Filming this little bit of a catchers drill at Mariners camp, I was struck not so much by the actual catching and throwing part, but by some of the interplay and exchanges between the catchers, coach Jeff Datz and manager Eric Wedge.
Watch a bit of it and you can see who feels comfortable taking charge out there, who needs a little work on that and just how the three guys doing the drill relate to one another. The three catchers featured are Mike Zunino, Jesus Montero and Kelly Shoppach, in that order. Just by watching, you can see the stature that Shoppach carries and how the others listen to what he has to say. This is the kind of stuff you don’t get to see looking at boxscores or even watching on TV during the season. Frankly, this is the thing I enjoy most about covering spring training. Getting to show you all the kind of stuff up close that is difficult to understand unless you can watch it up close. Just from being here — without having to be told anything officially — you can see how Shoppach is going to make the team regardless of what his spring stats look like.
“He’s done a nice job,” Wedge said of Shoppach. “I’ve known him from early on in Cleveland when he was younger. Had him the first couple years when he broke in. It’s been nice to see how far along he’s come. He’s had a leadership personality for us, in particular with the pitchers and the catchers. He does have some presence. He’s a good ballplayer. He’s a winning ballplayer.”
On paper, you’d never imagine that a first round draft pick (No. 3 overall) like Zunino, or a highly-rated young MLB prospect like Montero would give a hoot what a backup like Shoppach has to say. Or even a manager like Wedge who barely played catcher in the majors. But the reality of big league ball is that they do. The reason is that Shoppach has lasted in the majors while Zunino has yet to play a game and Montero is still learning how to play his position at this level. That’s not a knock on the young guys, just reality. They may have talent, but honing it and using it to the best of their abilities is what this is all about and the margin between success and failure is razor thin. In the end, it’s Wedge’s job — regardless of his own prior on-field success as a catcher — to get the most out of his players any way he can and to make them into what they are supposed to be.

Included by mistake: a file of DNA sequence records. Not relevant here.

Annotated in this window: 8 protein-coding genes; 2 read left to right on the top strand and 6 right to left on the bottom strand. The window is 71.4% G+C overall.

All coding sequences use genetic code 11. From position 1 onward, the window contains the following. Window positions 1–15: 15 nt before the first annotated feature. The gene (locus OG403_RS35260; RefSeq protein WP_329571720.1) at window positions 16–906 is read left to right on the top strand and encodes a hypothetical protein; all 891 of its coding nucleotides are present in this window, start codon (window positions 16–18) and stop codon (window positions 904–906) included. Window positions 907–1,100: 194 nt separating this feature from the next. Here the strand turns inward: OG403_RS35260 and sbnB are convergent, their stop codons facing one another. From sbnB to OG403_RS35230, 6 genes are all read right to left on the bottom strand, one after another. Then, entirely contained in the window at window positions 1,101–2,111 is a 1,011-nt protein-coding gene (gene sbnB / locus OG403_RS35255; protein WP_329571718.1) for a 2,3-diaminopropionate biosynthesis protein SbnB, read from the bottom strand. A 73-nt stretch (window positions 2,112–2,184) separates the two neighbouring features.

My first impressions of Zunino, which you can see in the video, is that he looks really confident out there.
“He’s a complete player,” Wedge said. “Very comfortable in his own skin for a young man. Sometimes it takes men a long time to get there. Sometimes men never get there. I think that he carries himself with confidence but not any complacency. You can tell already he has a great respect for the game. You can tell already he’s a student of the game. I’m very impressed with the way he handles himself catching bullpens and just handling the pitching staff here early on. Fundamentally, he’s been very impressive from both the offensive and defensive side.”
One thing I think this video and others shows is the human side of these guys and just how young the young players are. They’re like the guys you sit in school with in college, compared to the more grown, confident men who have been in the working world for 10 years. Baseball is just like real life in some ways, only with more glamor and bigger paychecks. In the big leagues, nobody cares about your pedigree. Well, they care about it if you help a team win a championship. But on the field and in the clubhouse, it’s about the here and now. Not what people think you’ll do someday, or how many fancy stats you put up in the minors.
Whew! That’s a whole lot to take out of one catching video. In the end, maybe just enjoy the throw to second base made by Montero right at the final part of the video.